The health services sector remains the most vulnerable to data breaches, latest government figures show, in a breakdown of the prevalence of unauthorised data breaches across Australia.
In its Notifiable Data Breaches Statistics Report for April to June 2019, the Office of the Australian Information Commissioner (OAIC) said it had received 245 notifications under the mandatory reporting scheme.
That was up on the 215 recorded in the previous quarter, but below the 262 reports lodged in the December 2018 quarter.
While several hundred breaches per quarter may not seem much considering the number of businesses operating in Australia, Bede Hackney of global cyber security platform Tenable said “the reported 245 breaches is still high considering personal, healthcare and financial information are high-value assets that can be monetised by cyber criminals”.
“Australian organisations have a duty of care to protect customer information and need to be vigilant with managing, measuring and reducing their cyber risk,” Mr Hackney said.
Meanwhile, identity protection platform SailPoint’s Terry Burgess said the fact that the number of breaches being reported has been broadly stable in recent quarters is itself a cause for concern.
According to Mr Burgess, this suggests that “Australian businesses aren’t heeding the message that having the appropriate cyber security defences, coupled with staff education, is imperative”.
“The unfortunate reality is that many businesses continue to take a lassez-faire approach to cyber security, which is reflected in these reports,” he said.
“Business leaders need to put more effort into improving their security posture, which involves treating cyber threats the same way they treat overall enterprise risk. Only then will organisations reduce the likelihood of becoming a statistic in next quarter’s report.”
The five most vulnerable sectors
Health service providers recorded the highest number of data breaches of any sector, with 47 breaches, or almost one in five of all breaches reported.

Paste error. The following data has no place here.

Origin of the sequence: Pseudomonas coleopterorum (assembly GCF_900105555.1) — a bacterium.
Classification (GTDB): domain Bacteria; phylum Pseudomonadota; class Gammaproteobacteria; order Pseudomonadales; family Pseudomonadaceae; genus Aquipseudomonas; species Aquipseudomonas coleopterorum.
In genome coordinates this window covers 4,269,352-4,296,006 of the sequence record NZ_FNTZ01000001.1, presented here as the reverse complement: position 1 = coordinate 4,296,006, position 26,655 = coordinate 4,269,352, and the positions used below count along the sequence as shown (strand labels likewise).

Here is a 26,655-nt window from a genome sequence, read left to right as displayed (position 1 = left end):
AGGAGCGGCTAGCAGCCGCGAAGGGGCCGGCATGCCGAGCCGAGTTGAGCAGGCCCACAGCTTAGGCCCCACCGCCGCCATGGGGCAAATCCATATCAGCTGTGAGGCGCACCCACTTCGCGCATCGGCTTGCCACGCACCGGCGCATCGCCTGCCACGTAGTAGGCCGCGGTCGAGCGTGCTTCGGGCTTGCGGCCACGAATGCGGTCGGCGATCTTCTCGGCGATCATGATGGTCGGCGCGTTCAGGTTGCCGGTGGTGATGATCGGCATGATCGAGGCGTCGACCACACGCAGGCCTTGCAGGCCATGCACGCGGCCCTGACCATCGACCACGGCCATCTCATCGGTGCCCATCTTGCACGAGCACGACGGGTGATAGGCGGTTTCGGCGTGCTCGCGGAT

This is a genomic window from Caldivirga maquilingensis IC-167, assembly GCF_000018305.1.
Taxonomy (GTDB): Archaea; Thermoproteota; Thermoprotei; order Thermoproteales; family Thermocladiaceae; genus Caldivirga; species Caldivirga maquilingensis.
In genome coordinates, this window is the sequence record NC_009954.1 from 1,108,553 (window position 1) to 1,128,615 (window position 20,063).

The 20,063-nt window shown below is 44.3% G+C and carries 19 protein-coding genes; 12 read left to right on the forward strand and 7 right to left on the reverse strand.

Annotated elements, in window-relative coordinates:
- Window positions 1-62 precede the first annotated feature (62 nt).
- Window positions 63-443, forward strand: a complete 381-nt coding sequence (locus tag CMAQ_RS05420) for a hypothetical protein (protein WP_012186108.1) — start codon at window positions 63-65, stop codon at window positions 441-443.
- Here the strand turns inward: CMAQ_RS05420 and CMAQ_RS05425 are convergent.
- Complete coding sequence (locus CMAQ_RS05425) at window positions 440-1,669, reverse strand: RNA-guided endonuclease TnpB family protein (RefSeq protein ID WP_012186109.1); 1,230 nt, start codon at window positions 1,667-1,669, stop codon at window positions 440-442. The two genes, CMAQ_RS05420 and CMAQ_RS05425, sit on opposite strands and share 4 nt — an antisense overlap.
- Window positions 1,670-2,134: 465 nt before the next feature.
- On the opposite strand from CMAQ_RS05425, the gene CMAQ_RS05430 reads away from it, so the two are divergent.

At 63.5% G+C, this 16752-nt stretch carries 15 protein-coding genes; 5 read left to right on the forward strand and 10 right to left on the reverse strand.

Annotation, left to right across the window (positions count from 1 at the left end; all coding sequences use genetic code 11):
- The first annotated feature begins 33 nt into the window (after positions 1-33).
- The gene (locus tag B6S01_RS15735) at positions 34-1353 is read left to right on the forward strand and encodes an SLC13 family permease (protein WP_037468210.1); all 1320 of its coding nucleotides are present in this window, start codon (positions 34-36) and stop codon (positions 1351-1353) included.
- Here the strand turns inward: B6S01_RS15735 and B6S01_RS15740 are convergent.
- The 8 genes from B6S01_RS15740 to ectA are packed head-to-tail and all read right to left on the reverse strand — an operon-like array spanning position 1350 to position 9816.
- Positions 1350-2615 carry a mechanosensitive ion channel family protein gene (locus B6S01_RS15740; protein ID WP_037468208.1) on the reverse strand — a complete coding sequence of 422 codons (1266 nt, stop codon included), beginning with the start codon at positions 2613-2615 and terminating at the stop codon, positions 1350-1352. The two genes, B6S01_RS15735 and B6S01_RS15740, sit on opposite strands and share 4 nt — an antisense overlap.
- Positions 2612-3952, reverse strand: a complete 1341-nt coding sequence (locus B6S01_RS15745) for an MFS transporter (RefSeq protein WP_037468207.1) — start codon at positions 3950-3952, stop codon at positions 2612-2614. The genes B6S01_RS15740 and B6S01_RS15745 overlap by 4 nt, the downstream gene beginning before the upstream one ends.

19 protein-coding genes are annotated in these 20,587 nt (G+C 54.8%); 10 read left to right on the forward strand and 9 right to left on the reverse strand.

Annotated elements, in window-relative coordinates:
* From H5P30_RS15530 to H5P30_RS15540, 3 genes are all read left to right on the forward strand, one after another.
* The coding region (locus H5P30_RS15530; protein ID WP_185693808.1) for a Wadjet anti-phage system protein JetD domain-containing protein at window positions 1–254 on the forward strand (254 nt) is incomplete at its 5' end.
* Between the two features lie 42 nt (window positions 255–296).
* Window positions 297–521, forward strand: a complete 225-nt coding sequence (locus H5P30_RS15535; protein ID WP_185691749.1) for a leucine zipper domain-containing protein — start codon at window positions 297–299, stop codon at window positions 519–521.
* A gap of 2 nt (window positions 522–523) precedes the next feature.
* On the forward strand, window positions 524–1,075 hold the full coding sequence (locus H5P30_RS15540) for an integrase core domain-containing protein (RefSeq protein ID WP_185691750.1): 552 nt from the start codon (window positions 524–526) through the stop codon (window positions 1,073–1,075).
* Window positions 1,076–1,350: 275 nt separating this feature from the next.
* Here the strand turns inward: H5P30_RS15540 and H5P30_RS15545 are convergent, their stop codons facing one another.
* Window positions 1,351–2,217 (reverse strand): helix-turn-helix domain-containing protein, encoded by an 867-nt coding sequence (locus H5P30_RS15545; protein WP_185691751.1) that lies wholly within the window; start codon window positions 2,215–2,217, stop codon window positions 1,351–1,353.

The finance sector came in a close second, with 42 breaches in the quarter.
Rounding out the top five sectors were legal, accounting and management services (24), education (23) and retail (15).
“It’s concerning to see that health service providers have topped the charts again for the most breaches per quarter. Healthcare providers are natural targets for cyber attacks due to the wealth of personal and sensitive data they store,” Tenable’s Mr Hackney said.
“In today’s digital-everything world, it’s never been more critical for organisations from all sectors to ensure they are appropriately protected from emerging threats.”
How many people are impacted by these breaches?
The OAIC figures show that the vast majority of breaches affect less than 1,000 people each, but that figure quickly adds up given the number of breaches.
Of the 245 breaches last quarter, roughly one in four (61) impacted a single person.
There were also 43 breaches that affected between two and 10 people; 48 that impacted between 11 and 100 people; and 52 that hit up to 1,000 people.
The OAIC received one report of a data breach that impacted anywhere between 1 million and 10 million individuals.
In the case of seven breaches, it was unclear exactly how many people had been directly impacted.
What is causing data breaches?
According to the report, almost two-thirds of data breaches last quarter (62 per cent) were the result of malicious or criminal attacks, while 4 per cent were the result of technical faults with a system.
That left 34 per cent being the result of basic human error.
What personal data has been exposed?
Some people may be surprised to discover that financial information is not the most common type of information pilfered or exposed by a data breach.
The OAIC said that 90 per cent of all data breaches reported to it last quarter involved the loss of simple contact information.
Financial details were the second most commonly leaked information, at 42 per cent.
Identity details were released in 31 per cent of cases, health information in 27 per cent and individuals’ Tax File Numbers (TFN) in 16 per cent of cases.
Some 9 per cent of cases also saw other “sensitive” information released.
The OAIC’s full June quarter report can be accessed via its website.
Adam Zuchetti is the editor of My Business, and has steered the publication’s editorial direction since early 2016.
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